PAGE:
By Reno Frazzitta
Nobody wants to take chances with their health. So when we need care, we want the best medical professionals on the job.
Why? Because they’re less likely to make mistakes!
The best people have a well-rounded blend of experience, knowledge and practical application. And they form a rapport that provides comfort and confidence in their ability to deliver quality.
Health and wealth are similar in many ways. Obviously, our health is the top priority, but financial well-being is important too. So just as we want the best in health care, we should also seek the best advisors for our finances.
The Bureau of Labor Statistics projects employment growth of 27% in the financial advising industry (economy-wide average is 11%). So finding an advisor shouldn’t be a problem!
But how do you find the right one? And what does “the best” even look like?
The best advisors help navigate you in the right financial direction over time using a holistic approach, understanding you and your goals. They put your interests ahead of theirs, knowing both your current situation and your desired future.
They develop mindful strategies that consider savings, growth, taxes, estate planning and more. Then they put together a comprehensive, actionable plan built specifically for you. The best will also consistently review and tweak things with you as needed.
Working with a quality financial professional could be one of the best fiscal decisions you make. That’s because someone who knows the laws, puts you first and provides solutions that fit will help you succeed while minimizing costly mistakes.
Where to Start
One of the best ways to find a great advisor is to ask people you know. For instance, your CPA, attorney, business partners, colleagues and family are all potential resources.
Ask why they like working with their advisor. Also ask what they dislike. It’s important to understand as much as possible from the client perspective, because that could be you someday.
Not everyone knows someone working with a great advisor, so many in the industry hold seminars or workshops. These events educate people on financial concepts and introduce the advisor’s practice.
You can also search online for qualified advisors near you. The advisor search sites below are from reputable regulatory agencies and contain detailed information like employment history, licenses and more.
- Securities and Exchange Commission (SEC)
- Financial Industry Regulatory Authority (FINRA)
- International Foundation for Retirement Education (InFRE)
The best advisors will tick several boxes in terms of skill set, professional acumen and demeanor.
You want an advisor who is highly credentialed, of course. Make sure they’re properly certified and don’t have blemishes on their track record.
However, those are just “table stakes.” Credentials may be the least important part of the vetting process. After all, many people can study and pass tests. While it’s a good starting point, the right advisor must fit more criteria.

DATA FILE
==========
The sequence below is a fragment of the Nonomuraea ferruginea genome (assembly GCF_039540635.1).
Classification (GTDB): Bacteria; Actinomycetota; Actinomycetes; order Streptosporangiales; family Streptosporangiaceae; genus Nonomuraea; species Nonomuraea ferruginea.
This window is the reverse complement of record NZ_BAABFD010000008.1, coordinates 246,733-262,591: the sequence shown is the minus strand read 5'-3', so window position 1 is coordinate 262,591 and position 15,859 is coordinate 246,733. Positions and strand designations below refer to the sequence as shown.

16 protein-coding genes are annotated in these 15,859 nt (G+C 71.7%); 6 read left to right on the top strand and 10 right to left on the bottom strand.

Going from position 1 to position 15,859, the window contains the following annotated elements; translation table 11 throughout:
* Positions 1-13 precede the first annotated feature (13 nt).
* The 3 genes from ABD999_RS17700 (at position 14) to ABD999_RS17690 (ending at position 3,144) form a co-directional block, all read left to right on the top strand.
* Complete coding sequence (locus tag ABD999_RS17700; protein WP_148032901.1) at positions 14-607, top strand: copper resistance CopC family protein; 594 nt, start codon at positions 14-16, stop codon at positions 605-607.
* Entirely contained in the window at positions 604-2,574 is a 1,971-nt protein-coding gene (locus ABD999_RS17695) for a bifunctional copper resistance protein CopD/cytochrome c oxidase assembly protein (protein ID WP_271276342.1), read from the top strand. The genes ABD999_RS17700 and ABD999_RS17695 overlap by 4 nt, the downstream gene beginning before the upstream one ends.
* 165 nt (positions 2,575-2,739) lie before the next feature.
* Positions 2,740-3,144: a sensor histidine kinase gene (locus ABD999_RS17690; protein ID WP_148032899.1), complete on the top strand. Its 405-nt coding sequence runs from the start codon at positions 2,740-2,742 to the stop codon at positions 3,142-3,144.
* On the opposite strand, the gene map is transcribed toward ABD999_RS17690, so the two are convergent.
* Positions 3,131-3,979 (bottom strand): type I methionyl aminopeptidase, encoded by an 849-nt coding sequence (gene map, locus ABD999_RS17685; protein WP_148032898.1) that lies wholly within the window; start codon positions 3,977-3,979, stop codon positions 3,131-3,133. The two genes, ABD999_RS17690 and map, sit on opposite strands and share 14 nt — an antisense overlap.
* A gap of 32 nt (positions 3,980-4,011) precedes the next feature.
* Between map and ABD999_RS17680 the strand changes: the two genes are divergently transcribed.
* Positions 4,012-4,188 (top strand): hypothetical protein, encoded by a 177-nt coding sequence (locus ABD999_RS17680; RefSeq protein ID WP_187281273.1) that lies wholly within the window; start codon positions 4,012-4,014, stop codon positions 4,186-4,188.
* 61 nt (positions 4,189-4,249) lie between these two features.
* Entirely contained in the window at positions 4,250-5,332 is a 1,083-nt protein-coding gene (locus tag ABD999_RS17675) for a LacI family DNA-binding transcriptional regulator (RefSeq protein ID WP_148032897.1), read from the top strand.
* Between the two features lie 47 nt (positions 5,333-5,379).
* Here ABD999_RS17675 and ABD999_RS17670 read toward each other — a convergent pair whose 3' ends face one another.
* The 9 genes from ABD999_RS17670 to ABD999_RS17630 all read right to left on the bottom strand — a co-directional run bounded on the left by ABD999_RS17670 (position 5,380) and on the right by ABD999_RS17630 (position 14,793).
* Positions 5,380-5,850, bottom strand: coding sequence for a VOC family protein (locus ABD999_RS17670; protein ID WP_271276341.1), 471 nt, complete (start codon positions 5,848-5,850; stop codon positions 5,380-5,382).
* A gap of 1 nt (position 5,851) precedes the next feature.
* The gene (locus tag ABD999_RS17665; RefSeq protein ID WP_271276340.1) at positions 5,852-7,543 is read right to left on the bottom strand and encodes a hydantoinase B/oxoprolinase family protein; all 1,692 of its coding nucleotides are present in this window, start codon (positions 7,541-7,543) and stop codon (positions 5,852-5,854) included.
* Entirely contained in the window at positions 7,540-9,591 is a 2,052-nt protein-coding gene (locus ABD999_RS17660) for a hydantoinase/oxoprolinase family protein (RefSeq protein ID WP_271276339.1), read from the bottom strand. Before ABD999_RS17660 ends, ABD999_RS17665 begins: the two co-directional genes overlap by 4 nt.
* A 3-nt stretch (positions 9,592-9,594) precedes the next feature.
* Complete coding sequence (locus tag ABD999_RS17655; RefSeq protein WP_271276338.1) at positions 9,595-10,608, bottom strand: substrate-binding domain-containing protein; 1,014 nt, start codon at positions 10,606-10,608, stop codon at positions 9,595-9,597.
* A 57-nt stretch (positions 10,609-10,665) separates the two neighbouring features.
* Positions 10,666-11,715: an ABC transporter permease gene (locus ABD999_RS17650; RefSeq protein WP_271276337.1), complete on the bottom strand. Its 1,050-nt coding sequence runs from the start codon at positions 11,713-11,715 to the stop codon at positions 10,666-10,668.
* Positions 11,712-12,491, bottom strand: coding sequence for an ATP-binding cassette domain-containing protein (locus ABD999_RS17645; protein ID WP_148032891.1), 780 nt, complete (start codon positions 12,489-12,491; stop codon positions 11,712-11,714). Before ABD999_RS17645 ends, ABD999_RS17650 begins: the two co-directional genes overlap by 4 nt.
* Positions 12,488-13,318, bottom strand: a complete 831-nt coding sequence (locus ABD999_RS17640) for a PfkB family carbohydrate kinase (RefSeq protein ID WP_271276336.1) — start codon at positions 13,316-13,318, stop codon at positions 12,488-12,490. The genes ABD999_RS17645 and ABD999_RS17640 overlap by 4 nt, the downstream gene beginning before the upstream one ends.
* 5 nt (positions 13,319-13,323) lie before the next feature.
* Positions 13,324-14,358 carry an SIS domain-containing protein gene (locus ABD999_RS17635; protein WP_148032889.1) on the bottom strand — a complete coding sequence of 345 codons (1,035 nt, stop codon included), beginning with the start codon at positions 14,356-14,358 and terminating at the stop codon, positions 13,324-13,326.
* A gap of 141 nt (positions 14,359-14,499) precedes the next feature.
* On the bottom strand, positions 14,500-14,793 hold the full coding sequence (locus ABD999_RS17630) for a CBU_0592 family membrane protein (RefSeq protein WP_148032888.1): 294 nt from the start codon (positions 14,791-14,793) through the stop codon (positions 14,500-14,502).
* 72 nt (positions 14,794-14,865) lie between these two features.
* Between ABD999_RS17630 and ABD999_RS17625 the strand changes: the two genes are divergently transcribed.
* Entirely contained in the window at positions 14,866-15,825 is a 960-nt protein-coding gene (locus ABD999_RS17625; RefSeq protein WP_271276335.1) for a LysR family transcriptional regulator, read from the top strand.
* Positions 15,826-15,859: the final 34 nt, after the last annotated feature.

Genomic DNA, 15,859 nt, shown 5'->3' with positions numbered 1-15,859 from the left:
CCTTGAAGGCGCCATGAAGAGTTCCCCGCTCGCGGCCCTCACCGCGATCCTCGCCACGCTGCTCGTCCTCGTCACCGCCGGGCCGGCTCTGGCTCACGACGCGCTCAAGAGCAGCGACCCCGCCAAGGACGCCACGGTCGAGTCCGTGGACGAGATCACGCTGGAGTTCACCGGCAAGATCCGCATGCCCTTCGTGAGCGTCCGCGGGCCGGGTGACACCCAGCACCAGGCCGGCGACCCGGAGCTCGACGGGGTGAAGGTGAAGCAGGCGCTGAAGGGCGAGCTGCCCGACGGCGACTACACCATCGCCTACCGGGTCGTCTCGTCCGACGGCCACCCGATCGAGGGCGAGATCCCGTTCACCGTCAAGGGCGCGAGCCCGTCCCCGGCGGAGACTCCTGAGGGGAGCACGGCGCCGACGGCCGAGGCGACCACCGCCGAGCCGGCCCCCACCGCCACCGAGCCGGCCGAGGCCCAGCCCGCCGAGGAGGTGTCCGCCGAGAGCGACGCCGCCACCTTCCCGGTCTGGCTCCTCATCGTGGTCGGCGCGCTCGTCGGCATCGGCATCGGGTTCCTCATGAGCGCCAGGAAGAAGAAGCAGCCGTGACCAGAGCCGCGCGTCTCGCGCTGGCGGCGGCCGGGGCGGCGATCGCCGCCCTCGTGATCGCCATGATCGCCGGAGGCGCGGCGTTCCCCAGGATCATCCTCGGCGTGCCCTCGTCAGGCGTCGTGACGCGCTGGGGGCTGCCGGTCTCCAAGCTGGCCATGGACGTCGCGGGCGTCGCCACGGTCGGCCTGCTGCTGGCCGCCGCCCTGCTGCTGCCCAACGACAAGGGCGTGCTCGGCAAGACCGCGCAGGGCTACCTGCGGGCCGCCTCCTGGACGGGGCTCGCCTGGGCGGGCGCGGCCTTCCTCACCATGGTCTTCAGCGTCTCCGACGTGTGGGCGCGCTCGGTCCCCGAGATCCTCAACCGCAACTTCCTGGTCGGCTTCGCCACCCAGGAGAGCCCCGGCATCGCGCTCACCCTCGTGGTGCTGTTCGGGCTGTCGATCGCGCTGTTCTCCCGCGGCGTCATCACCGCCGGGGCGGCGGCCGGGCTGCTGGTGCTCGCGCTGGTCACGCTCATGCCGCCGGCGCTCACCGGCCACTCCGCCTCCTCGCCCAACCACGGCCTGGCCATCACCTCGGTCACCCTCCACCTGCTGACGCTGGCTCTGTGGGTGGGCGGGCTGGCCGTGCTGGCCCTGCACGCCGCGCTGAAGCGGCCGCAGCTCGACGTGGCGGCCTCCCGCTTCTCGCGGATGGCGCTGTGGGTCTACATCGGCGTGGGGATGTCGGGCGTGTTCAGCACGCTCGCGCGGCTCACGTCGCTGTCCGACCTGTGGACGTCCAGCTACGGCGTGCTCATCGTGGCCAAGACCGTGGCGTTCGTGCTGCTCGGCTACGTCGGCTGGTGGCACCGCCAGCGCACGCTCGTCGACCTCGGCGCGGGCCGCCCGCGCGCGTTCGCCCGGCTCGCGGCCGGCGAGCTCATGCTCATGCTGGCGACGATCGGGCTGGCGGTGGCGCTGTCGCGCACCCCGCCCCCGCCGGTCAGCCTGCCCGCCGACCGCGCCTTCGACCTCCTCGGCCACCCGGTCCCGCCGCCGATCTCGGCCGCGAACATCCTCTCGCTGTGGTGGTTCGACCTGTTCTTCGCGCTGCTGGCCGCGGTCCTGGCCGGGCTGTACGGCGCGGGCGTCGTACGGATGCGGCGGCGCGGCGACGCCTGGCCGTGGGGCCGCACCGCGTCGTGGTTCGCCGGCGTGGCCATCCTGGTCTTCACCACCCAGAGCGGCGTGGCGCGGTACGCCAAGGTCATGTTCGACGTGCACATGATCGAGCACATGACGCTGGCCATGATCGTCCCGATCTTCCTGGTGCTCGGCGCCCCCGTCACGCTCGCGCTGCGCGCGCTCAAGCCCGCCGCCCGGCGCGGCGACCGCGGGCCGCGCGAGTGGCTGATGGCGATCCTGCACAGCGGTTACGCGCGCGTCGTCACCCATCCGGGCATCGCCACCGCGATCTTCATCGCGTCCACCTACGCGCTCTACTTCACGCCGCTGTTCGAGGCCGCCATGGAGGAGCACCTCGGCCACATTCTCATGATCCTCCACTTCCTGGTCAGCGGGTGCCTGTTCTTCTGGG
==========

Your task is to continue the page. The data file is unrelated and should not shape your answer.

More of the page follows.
It’s imperative you’re comfortable and confident working with your advisor, just as you are with your doctor. You need to feel good about the strategies and solutions they propose, and believe in their expertise. You need a positive overall feeling when interacting with them. Trust your intuition.
You want someone who’s knowledgeable on several issues, not just one area – someone who knows tax-advantaged strategies, estate planning strategies and concepts, along with business planning if needed. The best advisors’ expertise can handle the complex and dynamic global financial environment.
The best advisors will work with your team – like your CPA, attorney, estate planning professional or others. They’re happy to work with those who have your interests at heart. Ask potential advisors about their working relationships with other clients’ professional advisors. Do they communicate regularly, making sure things are on track and everyone’s on the same page?
The highest price doesn’t equal the highest quality. In fact, there isn’t really a relationship between an advisor’s quality and how much he or she charges. Obviously you don’t want to pay exorbitant fees, but it’s reasonable for reputable professionals to be compensated for their work.
How do you judge the value?
A good litmus test is asking yourself if you’re on track to reach your goals and how your advisor is helping (or hurting) the process. Then consider the fees you pay. Use your intuition to think critically. The best advisors are worth their fees.
Find the Right Fit
Forging a relationship with a “best of the best” financial professional is time well spent. Finding one is an examination of the tangible (i.e., certifications), the intangible (i.e., comfort level) and a matter of fit. When vetting advisors, be thorough, honest and think long-term.
Ultimately, take everything into consideration because the benefits of the relationship can literally last a lifetime and beyond.